1. Overview

A number is a magic number if the recursive sum of its digits is one. In this tutorial, let’s look at how we can check this in Scala.

2. Problem Statement

As mentioned in the previous section, we’ll check if a number is a magic number. In this context, we assume that the number is positive. As a result, we take the absolute value for the calculation to ensure this assumption.

Let’s see some sample cases before getting started with the implementation.

The number 654 isn’t a magic number since the sum of digits isn’t1 ( 6 + 5 + 4 = 15; 1 + 5 = 6)

On the other hand, 100 is a magic number since the sum of its digits(1 + 0 + 0 = 1) is 1.

3. Solutions

Let’s look at various ways this can be checked in Scala. In all cases, we can split the implementation into two parts: a function to calculate the sum of digits and another function to check if the sum is 1.

3.1. Using Recursion

We can use recursion to calculate the sum of the digits. In this case, we can use tail recursion to make sure that the implementation is safer by optimizing the code and reducing the stack calls to one:

def sumOfDigitsUsingRecursion(num: Long): Long = {
  def recursiveSum(num: Long, sum: Long): Long = {
    num match {
      case 0 if sum < 10  => sum
      case 0 if sum >= 10 => recursiveSum(sum / 10, sum % 10)
      case n              => recursiveSum(n / 10, sum + (num % 10))
  recursiveSum(num, 0)

We use the integer division and modulo logic to extract each digit from the number. Additionally, we invoke the same method with the resultant sum if it’s not a single-digit number.

Now we can check if the number is a magic number easily:

assert(sumOfDigitsUsingRecursion(100) == 1)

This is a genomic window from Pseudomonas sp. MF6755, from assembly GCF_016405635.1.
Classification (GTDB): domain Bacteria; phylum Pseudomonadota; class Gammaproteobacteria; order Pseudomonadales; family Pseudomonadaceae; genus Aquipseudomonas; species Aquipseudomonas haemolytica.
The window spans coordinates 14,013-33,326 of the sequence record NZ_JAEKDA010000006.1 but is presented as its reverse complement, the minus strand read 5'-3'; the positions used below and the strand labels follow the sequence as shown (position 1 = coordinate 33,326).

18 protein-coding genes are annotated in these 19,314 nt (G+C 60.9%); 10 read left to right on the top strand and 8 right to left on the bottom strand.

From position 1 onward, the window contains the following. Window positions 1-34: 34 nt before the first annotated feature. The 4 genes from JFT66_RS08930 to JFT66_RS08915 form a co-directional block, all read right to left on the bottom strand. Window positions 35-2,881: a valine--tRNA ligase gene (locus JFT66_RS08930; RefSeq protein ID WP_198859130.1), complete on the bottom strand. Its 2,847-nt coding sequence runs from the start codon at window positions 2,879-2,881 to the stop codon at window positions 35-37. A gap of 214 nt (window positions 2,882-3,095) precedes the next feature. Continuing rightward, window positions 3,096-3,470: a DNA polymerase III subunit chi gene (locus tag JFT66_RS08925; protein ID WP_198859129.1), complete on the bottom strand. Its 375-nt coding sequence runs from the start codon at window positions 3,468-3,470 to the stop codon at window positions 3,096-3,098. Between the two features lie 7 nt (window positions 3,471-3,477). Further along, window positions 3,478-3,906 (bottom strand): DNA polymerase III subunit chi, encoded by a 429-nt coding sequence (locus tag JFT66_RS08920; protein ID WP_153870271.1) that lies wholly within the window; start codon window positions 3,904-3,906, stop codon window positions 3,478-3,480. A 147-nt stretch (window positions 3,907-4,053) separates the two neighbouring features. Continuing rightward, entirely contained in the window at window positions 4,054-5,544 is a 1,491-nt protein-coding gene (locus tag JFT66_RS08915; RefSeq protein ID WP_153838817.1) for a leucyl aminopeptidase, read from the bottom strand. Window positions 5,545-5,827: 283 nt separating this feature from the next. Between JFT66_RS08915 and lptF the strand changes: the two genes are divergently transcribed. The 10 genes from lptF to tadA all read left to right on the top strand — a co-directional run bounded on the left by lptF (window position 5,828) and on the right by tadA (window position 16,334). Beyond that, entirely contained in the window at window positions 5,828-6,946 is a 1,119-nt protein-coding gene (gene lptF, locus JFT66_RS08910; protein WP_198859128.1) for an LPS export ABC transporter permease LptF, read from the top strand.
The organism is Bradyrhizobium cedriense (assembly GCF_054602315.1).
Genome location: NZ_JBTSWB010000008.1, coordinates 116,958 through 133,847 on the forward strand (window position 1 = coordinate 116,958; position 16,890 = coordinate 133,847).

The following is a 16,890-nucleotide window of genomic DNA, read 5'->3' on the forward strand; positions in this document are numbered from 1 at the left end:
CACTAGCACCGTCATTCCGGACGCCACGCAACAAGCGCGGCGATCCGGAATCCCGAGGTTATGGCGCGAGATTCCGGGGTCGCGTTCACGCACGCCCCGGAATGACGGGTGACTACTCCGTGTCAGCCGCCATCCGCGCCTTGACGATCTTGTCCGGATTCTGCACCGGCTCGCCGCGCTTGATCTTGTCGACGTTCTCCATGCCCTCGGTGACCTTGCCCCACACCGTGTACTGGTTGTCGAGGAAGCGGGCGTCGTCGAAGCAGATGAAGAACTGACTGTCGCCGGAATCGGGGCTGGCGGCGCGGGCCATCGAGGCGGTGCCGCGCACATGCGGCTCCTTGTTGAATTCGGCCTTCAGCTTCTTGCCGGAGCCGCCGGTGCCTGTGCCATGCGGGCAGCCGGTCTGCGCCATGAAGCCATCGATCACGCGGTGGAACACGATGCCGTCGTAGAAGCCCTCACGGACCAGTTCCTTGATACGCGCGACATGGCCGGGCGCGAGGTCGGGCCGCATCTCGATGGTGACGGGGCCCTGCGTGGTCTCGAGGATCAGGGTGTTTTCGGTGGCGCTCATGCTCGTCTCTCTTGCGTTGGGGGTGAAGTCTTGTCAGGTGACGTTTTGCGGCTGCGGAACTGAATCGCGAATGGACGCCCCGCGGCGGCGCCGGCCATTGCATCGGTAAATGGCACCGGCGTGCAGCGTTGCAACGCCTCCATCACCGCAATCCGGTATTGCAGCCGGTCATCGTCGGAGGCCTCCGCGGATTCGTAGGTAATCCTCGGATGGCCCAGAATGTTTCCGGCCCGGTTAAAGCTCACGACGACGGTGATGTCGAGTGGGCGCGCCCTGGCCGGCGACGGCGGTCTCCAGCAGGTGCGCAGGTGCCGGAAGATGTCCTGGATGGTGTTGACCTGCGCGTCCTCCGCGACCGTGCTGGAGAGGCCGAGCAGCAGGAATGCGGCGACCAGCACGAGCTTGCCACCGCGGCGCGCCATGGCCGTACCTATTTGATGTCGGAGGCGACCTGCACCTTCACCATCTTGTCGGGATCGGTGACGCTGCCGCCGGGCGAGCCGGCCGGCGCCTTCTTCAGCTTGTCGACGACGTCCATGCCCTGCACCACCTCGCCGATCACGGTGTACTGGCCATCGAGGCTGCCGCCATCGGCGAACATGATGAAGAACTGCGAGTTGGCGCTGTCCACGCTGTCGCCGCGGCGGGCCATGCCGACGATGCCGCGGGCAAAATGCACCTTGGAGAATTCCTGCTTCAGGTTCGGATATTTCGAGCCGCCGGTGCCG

3.2. Using Recursion and asDigit()

Another approach to extract the digit is converting the number into a String and using map() on each digit. We can then use the in-built sum() method to calculate the sum:

def sumOfDigitsUsingAsDigit(num: Long): Long = {
  if (num < 10) {
    // If the number is a single digit, return it
  } else {
    // Calculate the sum of digits recursively
    val digitSum = num.toString.map(_.asDigit).sum

Here, we invoke the method recursively with the sum value until it’s reduced to a single digit:

assert(sumOfDigitsUsingAsDigit(100) == 1)

3.3. Using Recursion and foldLeft()

This approach is very similar to the previous solution. Instead of using the sum() method directly, we can use foldLeft() to calculate the sum. We then make use of recursion to reduce the sum to a single-digit value:

def sumOfDigitsUsingFold(num: Long): Long = {
  def sum = num.toString.foldLeft(0)((acc, dig) => acc + dig.asDigit)
  if (sum < 10) sum else sumOfDigitsUsingFold(sum)

Again, we can test the method in the same way:

assert(sumOfDigitsUsingFold(100) == 1)

3.4. Using Iterator

Now, let’s look at a different approach to calculating the sum using Iterator:

def sumOfDigitsUsingIterator(num: Long): Long = {
    .iterate(num)(currentNum => currentNum.toString.map(_.asDigit).sum)
    .dropWhile(_ >= 10)

Here, we create an infinite iterator that repeatedly applies the given function. In this case, we initialize an iterator with the input number and then calculate the sum of the digits of that number. We chain a dropWhile() method, which checks if the sum is a two-digit number. As a result, the iterator recalculates the sum until it becomes a single-digit number. Ultimately, we extract the value from the iterator by calling the next() method.

We can test this method in the same way:

assert(sumOfDigitsUsingIterator(100) == 1)

4. Conclusion

In this article, we explored different ways to check if a number is a magic number. Scala Collections are very powerful, and hence, there may be even more ways to calculate the sum of digits.

As always, the sample code used in this article is available over on GitHub.

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